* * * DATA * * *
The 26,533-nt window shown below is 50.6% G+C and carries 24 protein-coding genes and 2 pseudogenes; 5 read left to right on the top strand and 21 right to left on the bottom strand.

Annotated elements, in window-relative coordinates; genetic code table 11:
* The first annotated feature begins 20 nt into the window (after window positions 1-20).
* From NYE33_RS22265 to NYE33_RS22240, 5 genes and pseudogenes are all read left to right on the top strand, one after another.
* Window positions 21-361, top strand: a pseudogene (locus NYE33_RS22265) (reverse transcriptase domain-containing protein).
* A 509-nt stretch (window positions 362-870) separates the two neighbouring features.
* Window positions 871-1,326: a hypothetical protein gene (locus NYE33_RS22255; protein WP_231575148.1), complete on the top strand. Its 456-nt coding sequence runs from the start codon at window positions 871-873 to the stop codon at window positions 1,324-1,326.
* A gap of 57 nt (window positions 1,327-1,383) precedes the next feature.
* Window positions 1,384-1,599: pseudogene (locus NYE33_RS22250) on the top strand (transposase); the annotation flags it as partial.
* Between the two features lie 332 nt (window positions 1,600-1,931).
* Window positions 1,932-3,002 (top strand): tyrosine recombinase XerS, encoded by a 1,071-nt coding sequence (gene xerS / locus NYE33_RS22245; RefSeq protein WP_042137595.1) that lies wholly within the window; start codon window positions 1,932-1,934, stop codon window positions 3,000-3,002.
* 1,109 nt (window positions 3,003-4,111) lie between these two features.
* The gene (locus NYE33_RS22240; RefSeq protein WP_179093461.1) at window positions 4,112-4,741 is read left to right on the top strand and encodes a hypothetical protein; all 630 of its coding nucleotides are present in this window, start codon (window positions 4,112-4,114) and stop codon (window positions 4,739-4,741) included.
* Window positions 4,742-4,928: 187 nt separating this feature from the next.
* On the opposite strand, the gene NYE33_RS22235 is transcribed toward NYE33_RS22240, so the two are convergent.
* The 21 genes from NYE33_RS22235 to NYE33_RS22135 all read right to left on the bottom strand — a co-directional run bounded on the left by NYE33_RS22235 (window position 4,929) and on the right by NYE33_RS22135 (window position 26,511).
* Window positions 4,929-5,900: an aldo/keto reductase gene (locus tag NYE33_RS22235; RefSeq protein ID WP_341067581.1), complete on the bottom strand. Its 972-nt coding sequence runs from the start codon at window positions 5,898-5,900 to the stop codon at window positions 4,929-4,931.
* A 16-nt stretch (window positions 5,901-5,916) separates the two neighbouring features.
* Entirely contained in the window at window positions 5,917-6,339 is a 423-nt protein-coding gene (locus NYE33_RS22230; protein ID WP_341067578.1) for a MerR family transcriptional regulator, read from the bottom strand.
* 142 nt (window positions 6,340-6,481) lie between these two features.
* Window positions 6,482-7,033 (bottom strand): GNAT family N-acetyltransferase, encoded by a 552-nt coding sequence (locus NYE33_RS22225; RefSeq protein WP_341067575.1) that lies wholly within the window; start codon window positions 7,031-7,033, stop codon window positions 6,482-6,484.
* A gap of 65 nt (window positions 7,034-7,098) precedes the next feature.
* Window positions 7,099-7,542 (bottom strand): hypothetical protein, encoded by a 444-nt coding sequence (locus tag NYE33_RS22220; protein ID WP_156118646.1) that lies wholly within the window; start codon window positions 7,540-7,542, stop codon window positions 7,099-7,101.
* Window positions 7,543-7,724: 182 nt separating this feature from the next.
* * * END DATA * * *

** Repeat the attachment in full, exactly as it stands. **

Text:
The 26,533-nt window shown below is 50.6% G+C and carries 24 protein-coding genes and 2 pseudogenes; 5 read left to right on the top strand and 21 right to left on the bottom strand.

Annotated elements, in window-relative coordinates; genetic code table 11:
* The first annotated feature begins 20 nt into the window (after window positions 1-20).
* From NYE33_RS22265 to NYE33_RS22240, 5 genes and pseudogenes are all read left to right on the top strand, one after another.
* Window positions 21-361, top strand: a pseudogene (locus NYE33_RS22265) (reverse transcriptase domain-containing protein).
* A 509-nt stretch (window positions 362-870) separates the two neighbouring features.
* Window positions 871-1,326: a hypothetical protein gene (locus NYE33_RS22255; protein WP_231575148.1), complete on the top strand. Its 456-nt coding sequence runs from the start codon at window positions 871-873 to the stop codon at window positions 1,324-1,326.
* A gap of 57 nt (window positions 1,327-1,383) precedes the next feature.
* Window positions 1,384-1,599: pseudogene (locus NYE33_RS22250) on the top strand (transposase); the annotation flags it as partial.
* Between the two features lie 332 nt (window positions 1,600-1,931).
* Window positions 1,932-3,002 (top strand): tyrosine recombinase XerS, encoded by a 1,071-nt coding sequence (gene xerS / locus NYE33_RS22245; RefSeq protein WP_042137595.1) that lies wholly within the window; start codon window positions 1,932-1,934, stop codon window positions 3,000-3,002.
* 1,109 nt (window positions 3,003-4,111) lie between these two features.
* The gene (locus NYE33_RS22240; RefSeq protein WP_179093461.1) at window positions 4,112-4,741 is read left to right on the top strand and encodes a hypothetical protein; all 630 of its coding nucleotides are present in this window, start codon (window positions 4,112-4,114) and stop codon (window positions 4,739-4,741) included.
* Window positions 4,742-4,928: 187 nt separating this feature from the next.
* On the opposite strand, the gene NYE33_RS22235 is transcribed toward NYE33_RS22240, so the two are convergent.
* The 21 genes from NYE33_RS22235 to NYE33_RS22135 all read right to left on the bottom strand — a co-directional run bounded on the left by NYE33_RS22235 (window position 4,929) and on the right by NYE33_RS22135 (window position 26,511).
* Window positions 4,929-5,900: an aldo/keto reductase gene (locus tag NYE33_RS22235; RefSeq protein ID WP_341067581.1), complete on the bottom strand. Its 972-nt coding sequence runs from the start codon at window positions 5,898-5,900 to the stop codon at window positions 4,929-4,931.
* A 16-nt stretch (window positions 5,901-5,916) separates the two neighbouring features.
* Entirely contained in the window at window positions 5,917-6,339 is a 423-nt protein-coding gene (locus NYE33_RS22230; protein ID WP_341067578.1) for a MerR family transcriptional regulator, read from the bottom strand.
* 142 nt (window positions 6,340-6,481) lie between these two features.
* Window positions 6,482-7,033 (bottom strand): GNAT family N-acetyltransferase, encoded by a 552-nt coding sequence (locus NYE33_RS22225; RefSeq protein WP_341067575.1) that lies wholly within the window; start codon window positions 7,031-7,033, stop codon window positions 6,482-6,484.
* A gap of 65 nt (window positions 7,034-7,098) precedes the next feature.
* Window positions 7,099-7,542 (bottom strand): hypothetical protein, encoded by a 444-nt coding sequence (locus tag NYE33_RS22220; protein ID WP_156118646.1) that lies wholly within the window; start codon window positions 7,540-7,542, stop codon window positions 7,099-7,101.
* Window positions 7,543-7,724: 182 nt separating this feature from the next.